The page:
It’s essential. It goes to the very heart of the indie world.

 

Do you have a project now?

 

A short film. A sort of mini-indie. Deals with mortality. Amusingly titled “Death—and Why It Still Matters.” Our fear--the fear of the money people-- is that audiences won’t know whether to laugh or cry.

 

Wouldn’t it be better if they did know?

 

Then it wouldn’t be an indie film.

 

Strange business.

 

Strange? Try getting financing for it. In any case, maybe I’ve gotten so caught up in being a Considerably Older Guy that I’ve neglected my latest venture. I suppose I’d better get back to it.

 

It won’t hurt to step on the gas. Now about that cane.

 

Of course. My ambition is to get around without it, but it is helpful in hailing cabs.  I have to stoop over so drivers don’t think I’m faking a disability…Actually, I do have a bit of a stoop.

 

So you don’t have to fake anything…

 

No. (bitter) They know a crip when they see one…

 

 A crip?

 

It’s my amusing way of making light of this whole business….

 

The business of being a Considerably Older Guy?

 

And you’re suggesting that it’s not that amusing…The cane…Apart from hailing cabs it does have other uses …Just the other day, I spotted an attractive woman.  To get her attention, I twirled it around and broke into a little something from Chorus Line.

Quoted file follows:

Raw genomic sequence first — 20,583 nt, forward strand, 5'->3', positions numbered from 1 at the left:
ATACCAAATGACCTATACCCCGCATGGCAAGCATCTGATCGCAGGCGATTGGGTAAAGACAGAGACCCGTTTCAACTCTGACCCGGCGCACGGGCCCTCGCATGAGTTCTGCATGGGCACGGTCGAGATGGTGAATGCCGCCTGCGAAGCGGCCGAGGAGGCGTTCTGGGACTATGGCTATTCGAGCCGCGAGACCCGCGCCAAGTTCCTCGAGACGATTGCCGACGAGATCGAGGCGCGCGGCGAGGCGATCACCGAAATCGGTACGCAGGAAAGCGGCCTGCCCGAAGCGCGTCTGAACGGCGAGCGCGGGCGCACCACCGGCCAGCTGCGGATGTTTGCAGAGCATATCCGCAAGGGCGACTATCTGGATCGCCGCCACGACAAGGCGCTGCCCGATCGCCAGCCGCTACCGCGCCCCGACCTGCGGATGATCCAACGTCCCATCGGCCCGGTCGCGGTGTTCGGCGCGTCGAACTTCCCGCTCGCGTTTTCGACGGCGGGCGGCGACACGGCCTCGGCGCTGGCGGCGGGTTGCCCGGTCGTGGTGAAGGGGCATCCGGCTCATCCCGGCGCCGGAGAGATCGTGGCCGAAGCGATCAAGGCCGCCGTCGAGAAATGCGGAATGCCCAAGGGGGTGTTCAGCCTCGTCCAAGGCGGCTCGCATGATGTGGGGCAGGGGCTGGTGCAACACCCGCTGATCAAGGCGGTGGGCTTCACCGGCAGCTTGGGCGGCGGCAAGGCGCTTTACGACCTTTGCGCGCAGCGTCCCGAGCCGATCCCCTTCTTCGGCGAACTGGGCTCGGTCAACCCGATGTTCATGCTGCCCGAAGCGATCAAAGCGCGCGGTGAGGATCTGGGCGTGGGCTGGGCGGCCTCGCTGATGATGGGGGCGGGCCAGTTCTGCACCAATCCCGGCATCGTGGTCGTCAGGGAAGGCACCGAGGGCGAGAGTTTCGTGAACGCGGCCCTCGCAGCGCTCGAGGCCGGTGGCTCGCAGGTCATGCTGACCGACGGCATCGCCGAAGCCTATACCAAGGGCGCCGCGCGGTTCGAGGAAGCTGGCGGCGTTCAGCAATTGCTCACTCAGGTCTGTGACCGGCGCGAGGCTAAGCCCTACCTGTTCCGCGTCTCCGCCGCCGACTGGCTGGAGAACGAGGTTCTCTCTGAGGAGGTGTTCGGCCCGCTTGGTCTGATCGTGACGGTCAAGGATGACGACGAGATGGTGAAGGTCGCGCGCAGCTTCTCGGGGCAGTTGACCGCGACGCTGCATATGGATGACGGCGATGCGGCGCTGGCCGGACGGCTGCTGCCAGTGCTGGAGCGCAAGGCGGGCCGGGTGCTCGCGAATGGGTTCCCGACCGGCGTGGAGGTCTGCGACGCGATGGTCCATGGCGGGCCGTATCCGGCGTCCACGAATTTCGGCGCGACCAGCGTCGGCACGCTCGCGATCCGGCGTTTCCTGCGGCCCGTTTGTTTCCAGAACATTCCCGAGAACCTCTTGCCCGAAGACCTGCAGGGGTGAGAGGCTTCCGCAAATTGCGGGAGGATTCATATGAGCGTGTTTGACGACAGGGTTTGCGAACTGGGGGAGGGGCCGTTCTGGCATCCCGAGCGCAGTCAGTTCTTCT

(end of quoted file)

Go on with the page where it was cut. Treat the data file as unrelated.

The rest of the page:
How did it work out?

 

Not well. She didn’t care for the show. Saw it with a replacement cast. Nothing beats the original…I don’t know if this is significant, but I’ve begun to think of my cane as a friend.

 

You could do worse.

 

I’ll tap it in the morning and say "How are you, old friend."

 

You don’t want to go too far in that direction. As a Considerably Older Guy you’re going to need actual friends. 

 

I see what you’re saying.  A cane is just a cane. It’s not someone you’ve known since grade school. 

 

Exactly.

 

Now look here, what you’re indicating in all of this is that I’ve lost a step.

 

Would that it were only one step. And let’s not forget the two inches in height.

 

Well, I was always referred to as The Big Guy.

 

Say goodbye to that, old chum.

 

Now I’m The Little Guy?

 

The Little Old Guy.

 

(despairing ) At the rate I’m going, I could end up a midget.

 

It’s been heard of.

 

But I am young in spirit, right?

 

One hopes….

 

There must be some mistake. I’m only eighty.

 

Only eighty?

 

But eighty is the new sixty, isn’t that right?

 

If you’d care to think of it that way.

 

(resigned) I don’t. (bravely)  Eighty is eighty and might as well get on with it.

 

That’s the spirit.

 

Any other “treats” in store for me? As a fresh new Considerably Older guy?

 

You may notice that strangers will insist on helping you, when you’ve made it clear you’re getting along very nicely.

 

That’s already happened. Just the other day, a fellow grabbed me by the shoulder and hauled me across a boulevard.  By the time he released me, I found myself in a strange neighborhood, fighting off a mugger.

 

With the cane?